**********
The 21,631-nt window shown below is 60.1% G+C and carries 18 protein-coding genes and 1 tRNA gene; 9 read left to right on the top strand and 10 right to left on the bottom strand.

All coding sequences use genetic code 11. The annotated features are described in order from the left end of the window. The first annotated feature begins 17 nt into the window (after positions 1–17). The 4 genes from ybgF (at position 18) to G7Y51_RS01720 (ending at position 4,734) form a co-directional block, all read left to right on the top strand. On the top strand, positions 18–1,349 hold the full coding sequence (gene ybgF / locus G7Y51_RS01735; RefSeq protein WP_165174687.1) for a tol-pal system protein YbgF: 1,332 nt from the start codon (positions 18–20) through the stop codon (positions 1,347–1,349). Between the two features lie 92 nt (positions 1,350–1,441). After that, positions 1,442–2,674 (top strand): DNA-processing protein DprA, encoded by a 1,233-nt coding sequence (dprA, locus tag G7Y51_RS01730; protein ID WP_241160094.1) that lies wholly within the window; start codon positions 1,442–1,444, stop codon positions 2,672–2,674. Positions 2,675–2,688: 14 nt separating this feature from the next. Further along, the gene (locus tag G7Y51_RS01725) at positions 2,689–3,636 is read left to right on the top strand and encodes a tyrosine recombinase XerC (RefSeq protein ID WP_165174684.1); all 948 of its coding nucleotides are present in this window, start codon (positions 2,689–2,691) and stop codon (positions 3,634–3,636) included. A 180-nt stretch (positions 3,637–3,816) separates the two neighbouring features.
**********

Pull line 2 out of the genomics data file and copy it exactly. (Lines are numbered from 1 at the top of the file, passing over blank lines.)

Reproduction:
All coding sequences use genetic code 11. The annotated features are described in order from the left end of the window. The first annotated feature begins 17 nt into the window (after positions 1–17). The 4 genes from ybgF (at position 18) to G7Y51_RS01720 (ending at position 4,734) form a co-directional block, all read left to right on the top strand. On the top strand, positions 18–1,349 hold the full coding sequence (gene ybgF / locus G7Y51_RS01735; RefSeq protein WP_165174687.1) for a tol-pal system protein YbgF: 1,332 nt from the start codon (positions 18–20) through the stop codon (positions 1,347–1,349). Between the two features lie 92 nt (positions 1,350–1,441). After that, positions 1,442–2,674 (top strand): DNA-processing protein DprA, encoded by a 1,233-nt coding sequence (dprA, locus tag G7Y51_RS01730; protein ID WP_241160094.1) that lies wholly within the window; start codon positions 1,442–1,444, stop codon positions 2,672–2,674. Positions 2,675–2,688: 14 nt separating this feature from the next. Further along, the gene (locus tag G7Y51_RS01725) at positions 2,689–3,636 is read left to right on the top strand and encodes a tyrosine recombinase XerC (RefSeq protein ID WP_165174684.1); all 948 of its coding nucleotides are present in this window, start codon (positions 2,689–2,691) and stop codon (positions 3,634–3,636) included. A 180-nt stretch (positions 3,637–3,816) separates the two neighbouring features.